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  • Writer's pictureAVIROOP ROY

Ready Player One

Ready Player One is a movie worth remembering, it takes on a Charlie and the Chocolate factory vibe after we are told that the owner has died and the successor has to find a few Easter eggs to gain full control of the company. There's not much to say about the movie without giving too much away, as the movie is a feast for the eyes with all the CGI. As an adaptation, it was rather flimsy and not very true to its origins. The movie was glorious with a bunch of call backs to Spielberg's old works as well as a pop culture reference every frame. Enough to make the movie worth watch again and again. I'd prefer to say this again, the movie is not really good but it goes to work as a showcase for the future of games.

I'll admit to catching myself freaking out at familiar pop-culture references quite a few times when I watched ready player one, it is more than just a bunch of pop culture references made to please the target audience. It's an action film, in its uncannily uninspired real world and in the absolute dream fest over-the-top virtual one. It carries Steven Spielberg's affinity for thoughtful timing, thrilling sequences and genuine humour. Taking place half in Columbus Ohio and hopping to the virtual playground known as the Oasis. Ready Player One follows Wade Watts played by Tye Sheridan as he searches for an Easter Egg hidden by the Oasis's creator, whoever finds it will be granted control of the Oasis and a significant amount of riches so it's a pretty appealing challenge. That premise gives ready player one some of the best excuses to go crazy with visual effects I've seen and it seamlessly plays with scale movement gravity and timing. Spielberg uses the full extent of the unmatched creativity that's only possible in a largely animated movie environments twist and shift around characters and the Oasis feels like a fully realized character of its own.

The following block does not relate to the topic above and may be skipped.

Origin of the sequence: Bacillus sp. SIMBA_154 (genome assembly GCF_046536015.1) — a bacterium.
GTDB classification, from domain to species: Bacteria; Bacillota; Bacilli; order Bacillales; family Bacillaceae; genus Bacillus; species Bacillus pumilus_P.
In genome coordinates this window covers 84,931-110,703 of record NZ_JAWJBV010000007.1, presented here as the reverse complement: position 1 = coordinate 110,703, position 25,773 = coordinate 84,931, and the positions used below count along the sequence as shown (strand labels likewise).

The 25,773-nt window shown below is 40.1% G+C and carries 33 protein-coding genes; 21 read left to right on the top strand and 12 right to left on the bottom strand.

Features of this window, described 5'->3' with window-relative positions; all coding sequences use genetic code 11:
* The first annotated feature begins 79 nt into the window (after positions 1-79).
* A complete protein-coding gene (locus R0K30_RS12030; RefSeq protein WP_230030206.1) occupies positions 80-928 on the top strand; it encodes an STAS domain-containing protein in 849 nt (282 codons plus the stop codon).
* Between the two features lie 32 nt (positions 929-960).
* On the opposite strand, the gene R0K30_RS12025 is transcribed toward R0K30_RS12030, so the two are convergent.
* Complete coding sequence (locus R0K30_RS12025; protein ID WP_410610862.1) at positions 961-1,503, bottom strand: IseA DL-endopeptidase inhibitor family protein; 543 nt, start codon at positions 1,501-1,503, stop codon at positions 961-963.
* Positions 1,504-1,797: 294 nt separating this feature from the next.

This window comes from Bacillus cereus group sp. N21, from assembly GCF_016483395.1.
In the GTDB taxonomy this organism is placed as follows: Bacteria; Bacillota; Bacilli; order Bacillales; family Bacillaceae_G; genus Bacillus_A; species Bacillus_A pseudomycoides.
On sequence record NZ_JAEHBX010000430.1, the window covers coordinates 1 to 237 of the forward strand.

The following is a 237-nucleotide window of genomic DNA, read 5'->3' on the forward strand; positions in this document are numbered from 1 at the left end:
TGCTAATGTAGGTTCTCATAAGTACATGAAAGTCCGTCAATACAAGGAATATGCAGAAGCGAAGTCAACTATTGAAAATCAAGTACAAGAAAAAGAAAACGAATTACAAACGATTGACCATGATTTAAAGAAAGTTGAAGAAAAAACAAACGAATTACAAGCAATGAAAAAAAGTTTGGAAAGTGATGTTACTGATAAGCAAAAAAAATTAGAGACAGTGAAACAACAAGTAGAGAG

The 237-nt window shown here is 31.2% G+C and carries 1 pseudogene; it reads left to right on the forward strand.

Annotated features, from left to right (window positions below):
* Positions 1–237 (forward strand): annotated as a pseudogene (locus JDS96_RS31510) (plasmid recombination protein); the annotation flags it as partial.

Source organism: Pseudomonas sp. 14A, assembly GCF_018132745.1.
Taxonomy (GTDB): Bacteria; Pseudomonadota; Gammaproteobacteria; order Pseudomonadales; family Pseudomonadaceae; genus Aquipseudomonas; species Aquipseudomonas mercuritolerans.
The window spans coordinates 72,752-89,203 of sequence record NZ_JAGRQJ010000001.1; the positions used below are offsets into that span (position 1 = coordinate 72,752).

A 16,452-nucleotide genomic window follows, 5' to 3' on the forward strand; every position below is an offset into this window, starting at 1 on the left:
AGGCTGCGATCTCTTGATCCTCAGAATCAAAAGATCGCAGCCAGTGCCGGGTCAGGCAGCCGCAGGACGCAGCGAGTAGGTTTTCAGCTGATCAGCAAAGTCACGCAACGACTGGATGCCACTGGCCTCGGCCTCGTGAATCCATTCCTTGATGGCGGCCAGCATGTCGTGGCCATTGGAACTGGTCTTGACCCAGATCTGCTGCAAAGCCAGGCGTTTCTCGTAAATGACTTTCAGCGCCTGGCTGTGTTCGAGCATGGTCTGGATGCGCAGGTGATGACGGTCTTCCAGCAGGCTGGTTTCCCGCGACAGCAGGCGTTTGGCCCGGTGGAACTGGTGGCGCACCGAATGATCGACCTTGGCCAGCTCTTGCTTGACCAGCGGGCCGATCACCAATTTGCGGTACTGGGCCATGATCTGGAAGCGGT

This movie will live on as a memory worth latching on to but not as a movie worth re-watching and recommending every chance I get. If I really had to give this movie points lets say, I would give it a 7 maybe ? Out of 10?

First Look: Artist's VR

A first-of-its-kind initiative, “First Look: Artists’ VR” showcases a multitude of experimental viewings to digital landscapes in virtual reality. The showcase has six works which include a memorial to victims of police violence (Jayson Musson), an uncanny scenario of deconstructed video game characters (Rachel Rossin), a journey through a fantastical industrial nightclub (Jacolby Satterwhite), a mutating labyrinth populated with writhing figures (Peter Burr with Porpentine), a simulation of the afterlife (Jeremy Couillard), and an unsettling dive into an alternate world rife with avatars both banal and magical (Jon Rafman). Established in 2012 and co-organized by the New Museum and Rhizome, First Look is a digital art commissioning and exhibition program.

Established in 2012 and co-organized by the New Museum and Rhizome, First Look is a digital art commissioning and exhibition program that has supported over thirty-five works to date. While the program has previously focused on browser-based art, “First Look: Artists’ VR” presents a group exhibition in the form of a mobile VR app developed by EEVO. This first-of-its-kind initiative from an art museum seeks to elevate VR in an artistic context as a rich emerging medium whose possibilities are still being tested and harnessed.

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